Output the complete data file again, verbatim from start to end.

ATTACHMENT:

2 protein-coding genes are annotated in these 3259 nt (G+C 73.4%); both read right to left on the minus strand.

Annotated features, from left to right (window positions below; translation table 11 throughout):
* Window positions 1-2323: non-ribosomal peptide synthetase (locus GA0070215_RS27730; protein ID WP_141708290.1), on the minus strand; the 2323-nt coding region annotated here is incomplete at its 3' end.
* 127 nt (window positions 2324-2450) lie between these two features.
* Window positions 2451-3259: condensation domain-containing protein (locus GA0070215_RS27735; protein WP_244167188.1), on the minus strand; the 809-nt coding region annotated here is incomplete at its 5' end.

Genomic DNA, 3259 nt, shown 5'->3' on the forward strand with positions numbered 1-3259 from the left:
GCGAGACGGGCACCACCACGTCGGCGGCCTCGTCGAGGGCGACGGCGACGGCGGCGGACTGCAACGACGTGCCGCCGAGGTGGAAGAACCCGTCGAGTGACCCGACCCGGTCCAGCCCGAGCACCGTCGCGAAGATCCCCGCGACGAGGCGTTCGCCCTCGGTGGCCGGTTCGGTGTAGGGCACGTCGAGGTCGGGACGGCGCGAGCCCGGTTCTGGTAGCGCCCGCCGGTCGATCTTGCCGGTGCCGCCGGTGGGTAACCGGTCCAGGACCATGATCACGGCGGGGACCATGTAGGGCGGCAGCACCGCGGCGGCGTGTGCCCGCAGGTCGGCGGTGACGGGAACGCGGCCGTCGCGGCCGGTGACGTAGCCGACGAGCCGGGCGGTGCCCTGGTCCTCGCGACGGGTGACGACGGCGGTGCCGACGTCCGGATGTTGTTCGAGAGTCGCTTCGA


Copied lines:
2 protein-coding genes are annotated in these 3259 nt (G+C 73.4%); both read right to left on the minus strand.

Annotated features, from left to right (window positions below; translation table 11 throughout):
* Window positions 1-2323: non-ribosomal peptide synthetase (locus GA0070215_RS27730; protein ID WP_141708290.1), on the minus strand; the 2323-nt coding region annotated here is incomplete at its 3' end.
* 127 nt (window positions 2324-2450) lie between these two features.
* Window positions 2451-3259: condensation domain-containing protein (locus GA0070215_RS27735; protein WP_244167188.1), on the minus strand; the 809-nt coding region annotated here is incomplete at its 5' end.

Genomic DNA, 3259 nt, shown 5'->3' on the forward strand with positions numbered 1-3259 from the left:
GCGAGACGGGCACCACCACGTCGGCGGCCTCGTCGAGGGCGACGGCGACGGCGGCGGACTGCAACGACGTGCCGCCGAGGTGGAAGAACCCGTCGAGTGACCCGACCCGGTCCAGCCCGAGCACCGTCGCGAAGATCCCCGCGACGAGGCGTTCGCCCTCGGTGGCCGGTTCGGTGTAGGGCACGTCGAGGTCGGGACGGCGCGAGCCCGGTTCTGGTAGCGCCCGCCGGTCGATCTTGCCGGTGCCGCCGGTGGGTAACCGGTCCAGGACCATGATCACGGCGGGGACCATGTAGGGCGGCAGCACCGCGGCGGCGTGTGCCCGCAGGTCGGCGGTGACGGGAACGCGGCCGTCGCGGCCGGTGACGTAGCCGACGAGCCGGGCGGTGCCCTGGTCCTCGCGACGGGTGACGACGGCGGTGCCGACGTCCGGATGTTGTTCGAGAGTCGCTTCGA